Jobs and children. It’s a difficult combo…

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We’ve lived in Derbyshire for nearly a year now and I couldn’t put off getting a job any longer. I’ve tried hiding in the boiler room so the husband didn’t notice I was still at home, and making a packed lunch and disappearing for a few hours a day but he found me out eventually. (Oh and of course, I’d already tried the third baby suggestion but he was never going to fall for that…)

I applied for a couple of jobs and ended up with two interviews. I haven’t been interviewed since, I can’t remember, trying to get into University? That wasn’t very successful, I still cringe thinking of my interview at the University of Westminster. “What newspapers do you read?” “Erm, errrr, I read more! magazine and Elle, does that count?” Needless to say it didn’t and I didn’t get in.

From the first ever Saturday job at a hairdressers to working as a Gallery Assistant at art college, to my first job on a magazine, I’ve either popped in with a ‘don’t suppose you have a job going…’ and started a few days later or blagged work experience that’s led to work, or been put forward for a role by a lovely friend and then been asked to go in for a ‘chat’. Perhaps that’s how things happened in the 90s?

Not anymore. For a start living here I don’t casually bump into people who could possibly offer me a job. The only person I see every day is the postman, and although I’ve considered asking him for work, the early mornings put me off and I’m not sure the uniform would suit.  So I’ve found myself  filling in online applications. They’re a joy, let me tell you. All in a different formats and just when you think you’ve finished, you see your name is in the job position and your sexuality is in the aims and ambitions bit.

After struggling with those I managed to land two interviews. These are for part time admin roles, nothing too la-de-dah, but they did need a new outfit (“speculate to accumulate, darling”) as dog walking attire apparently isn’t the done thing in an office. The first one involved a 3 hour ‘carousel’ interview along with 5 other people. There are only so many times in three hours you can explain why you want the job and having to ‘role-play’ the phone message I’d leave if the school was closed due to snow nearly made me say a swear at the end. The words role-play should surely be left behind after GCSE drama?

Anyway, I didn’t take the 3 hour carousel interview job, I took another at a local secondary school but I’ve gone from being a full time mother, wife and dog walker to working 5 days a week in that job plus a Saturday morning teaching journalism at College. That’s not to say I am no longer a full time mother, wife and dog walker because now I do all these things as well, as I managed to get a job in school hours. Lucky old me still gets to do the swimming pick up, the ballet lesson run, the school drops, the dog walking, the supermarket trips etc, etc. You know what I’m talking about as so many of you already do it, only working full time hours.

I have thoroughly enjoyed my time being at home and feel really really lucky that I’ve been able to do it. When I handed my notice in at my ‘proper job’ when my second child was just 10 months old, I always wondered if I’d regret it and there have been times I’ve felt a bit crap about giving up my career to bring up the children. Yes, I know it is a very important job bringing up children, yet society doesn’t make you feel like that. It’s more a, ‘what on earth do you do all day?’ look, if you say, “actually I’m on a career break to bring up the children”, especially once the children are both at school all day.  I have always struggled with whether  it’s setting a good example to my girls, putting my career on hold. What does it say to them? Yeah, go for it girls, be what you want to be, but once you have children it’s bloody hard to keep your career going unless you have flexible working hours and an understanding boss (“Erm, my little one is in an assembly at 9.30am playing the part of a donkey, do you mind if I’m a bit late in?”), you have grandparents nearby who will help out or you earn a massive salary that can afford you a nanny.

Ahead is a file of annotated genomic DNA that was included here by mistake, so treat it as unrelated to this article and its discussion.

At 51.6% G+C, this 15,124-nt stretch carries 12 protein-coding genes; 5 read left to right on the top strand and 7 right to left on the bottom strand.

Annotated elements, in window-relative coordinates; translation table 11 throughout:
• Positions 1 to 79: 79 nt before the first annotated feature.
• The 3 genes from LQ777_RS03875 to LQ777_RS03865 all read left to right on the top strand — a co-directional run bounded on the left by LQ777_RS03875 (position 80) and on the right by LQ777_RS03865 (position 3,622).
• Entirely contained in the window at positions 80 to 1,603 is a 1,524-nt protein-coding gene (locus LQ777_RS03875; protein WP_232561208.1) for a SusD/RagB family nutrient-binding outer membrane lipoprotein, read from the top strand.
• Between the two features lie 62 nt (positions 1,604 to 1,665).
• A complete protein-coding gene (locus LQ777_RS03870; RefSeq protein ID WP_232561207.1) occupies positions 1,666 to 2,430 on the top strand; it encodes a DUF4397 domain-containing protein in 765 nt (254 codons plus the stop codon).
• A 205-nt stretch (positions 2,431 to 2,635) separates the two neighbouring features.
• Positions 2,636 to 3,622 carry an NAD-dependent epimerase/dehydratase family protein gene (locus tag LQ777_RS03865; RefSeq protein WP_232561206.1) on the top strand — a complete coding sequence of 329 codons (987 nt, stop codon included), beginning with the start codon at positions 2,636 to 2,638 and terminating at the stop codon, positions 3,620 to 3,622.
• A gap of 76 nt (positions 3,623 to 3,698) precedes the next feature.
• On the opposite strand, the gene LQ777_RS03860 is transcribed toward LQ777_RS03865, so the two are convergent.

We came to the decision for me to give up the ‘proper job’ because the cost of two children in childcare almost made it impossible to work as there was no family nearby to rely on and what I earned + travel costs + cost of childcare for two = not much left. So for the past 8 years, we’ve muddled along and I’ve done a bit of freelance work (erratic and difficult to find), a bit of work at a local Estate Agent (locked someone out of their own home) and a bit of work as a Teaching Assistant (had a pee soaked sock flung at me), whilst obviously looking for the nirvana of a part time job that fits in with school hours, inset days and holidays that utilises my skills and pays well. If any of you find that job, I’ll fight you for it.

So we are where we are, I am very happy to announce I now have an admin job in a school. Does this mean I have to change my career on my passport? Can I no longer say I am a journalist?

The thought makes me weep a little….

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7 thoughts on “Jobs and children. It’s a difficult combo…

  1. After 5 years at home I lasted 3 months on 3 days a week doing something i thought i would love, and turned into a grumpy, stressed nightmare – the job wasn’t even that taxing. I hadn’t realised that i’d become so lame during my time out of the workforce… I’m still searching for that nirvana job that pays as much as my last full time job, but that i can do from home, during school hours whilst eating cake. Good luck to you – perhaps you’ve found the balance! x
    p.s. I have a crazy, stupid idea which I will e-mail you about shortly. x

    Liked by 1 person

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